European Jews: Should they stay or leave?

President of Conference of European Rabbis urges governments around the world to confront rising tide of violence anti-Semitism.

Arutz Sheva Staff ,

Rabbi Pinchas Goldschmidt (archive)
Rabbi Pinchas Goldschmidt (archive)
Yoni Kempinski

Chief Rabbi Pinchas Goldschmidt, President of the Conference of European Rabbis, hosted a high-level panel discussion Sunday morning titled ‘Should Jews stay or leave? When anti-Semitism turns to lethal terror: how to secure Jewish communities around the world’.

The panel was chaired by Chief Rabbi Goldschmidt and focused on the steep rise in the spread of anti-Semitic incidents and how the language surrounding anti-Semitism has rapidly evolved.

Speakers on the panel included: Professor Michel Friedman, lawyer and former Christian Democratic Union (CDU) politician, Tom Malinowski, US Congressman and member of the Democratic Party in the United States, Ronen Bergman, Israeli journalist and author, and Amos Yadlin, former IDF Intelligence Chief.

A key agenda point addressed how rhetoric from both the Left and Right has made the threat of terror more prevalent and real for the Jewish community than ever before. During the discussion, the panel explored the changing nature of hate crime and subsequent threats posed against the global Jewish community. The speakers concluded that authorities in every country must stand up for pluralism and lead the fight against rampant anti-Semitism.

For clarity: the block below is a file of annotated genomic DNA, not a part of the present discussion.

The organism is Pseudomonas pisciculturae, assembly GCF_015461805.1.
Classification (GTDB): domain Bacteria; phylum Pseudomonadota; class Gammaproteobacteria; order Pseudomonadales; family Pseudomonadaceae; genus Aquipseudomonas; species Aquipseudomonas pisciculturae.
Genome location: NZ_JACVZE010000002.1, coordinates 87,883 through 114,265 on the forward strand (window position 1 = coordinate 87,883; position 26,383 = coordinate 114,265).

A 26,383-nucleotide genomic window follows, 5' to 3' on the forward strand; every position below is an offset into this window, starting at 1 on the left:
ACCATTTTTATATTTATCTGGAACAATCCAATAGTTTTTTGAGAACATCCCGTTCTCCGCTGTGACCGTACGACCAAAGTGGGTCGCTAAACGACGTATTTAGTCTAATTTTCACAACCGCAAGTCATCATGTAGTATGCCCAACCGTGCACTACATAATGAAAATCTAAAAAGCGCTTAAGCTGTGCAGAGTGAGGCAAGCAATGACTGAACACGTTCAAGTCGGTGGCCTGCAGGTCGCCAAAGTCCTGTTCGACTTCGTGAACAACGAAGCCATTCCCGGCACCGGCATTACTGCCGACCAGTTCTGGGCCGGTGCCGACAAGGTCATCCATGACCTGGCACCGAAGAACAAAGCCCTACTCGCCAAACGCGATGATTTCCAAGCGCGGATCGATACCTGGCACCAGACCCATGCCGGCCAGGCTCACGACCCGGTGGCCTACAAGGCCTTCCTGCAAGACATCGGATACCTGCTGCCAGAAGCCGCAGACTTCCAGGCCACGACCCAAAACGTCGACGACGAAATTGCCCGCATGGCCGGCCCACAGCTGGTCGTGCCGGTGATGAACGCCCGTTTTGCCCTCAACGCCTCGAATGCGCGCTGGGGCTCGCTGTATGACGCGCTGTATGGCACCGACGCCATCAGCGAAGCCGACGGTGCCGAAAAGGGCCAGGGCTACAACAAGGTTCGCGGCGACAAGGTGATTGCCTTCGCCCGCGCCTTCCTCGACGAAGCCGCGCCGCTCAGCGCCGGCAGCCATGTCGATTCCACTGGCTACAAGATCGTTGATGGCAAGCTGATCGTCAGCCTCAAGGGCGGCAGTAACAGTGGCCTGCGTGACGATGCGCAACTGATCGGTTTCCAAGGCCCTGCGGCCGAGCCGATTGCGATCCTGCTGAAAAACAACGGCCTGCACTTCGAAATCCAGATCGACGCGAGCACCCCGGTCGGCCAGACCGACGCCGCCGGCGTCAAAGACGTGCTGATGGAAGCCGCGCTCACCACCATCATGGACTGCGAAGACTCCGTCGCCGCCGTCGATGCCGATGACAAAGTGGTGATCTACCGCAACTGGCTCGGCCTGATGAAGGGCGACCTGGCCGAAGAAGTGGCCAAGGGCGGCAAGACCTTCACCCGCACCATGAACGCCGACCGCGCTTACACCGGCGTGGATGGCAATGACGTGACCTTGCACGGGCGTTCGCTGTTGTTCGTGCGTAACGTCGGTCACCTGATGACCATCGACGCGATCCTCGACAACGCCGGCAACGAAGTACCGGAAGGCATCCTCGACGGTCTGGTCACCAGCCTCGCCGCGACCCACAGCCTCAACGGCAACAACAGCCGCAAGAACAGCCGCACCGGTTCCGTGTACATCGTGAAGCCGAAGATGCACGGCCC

Speaking to the Munich Security Conference, Rabbi Goldschmidt said: “Jewish communities around the world are facing the same problem: that anti-Semitism is getting worse. Governments and societies around the world must take action to guarantee security for its minorities.”

Professor Michel Friedman, lawyer and former Christian Democratic Union (CDU) politician, went further in saying that we are “facing a political crisis of European leadership, accepting the rise of anti-Semitic movements and far-right parties such as Alternative für Deutschland (AfD)”, before concluding that “we need a change in our political culture to tackle these concerning developments.”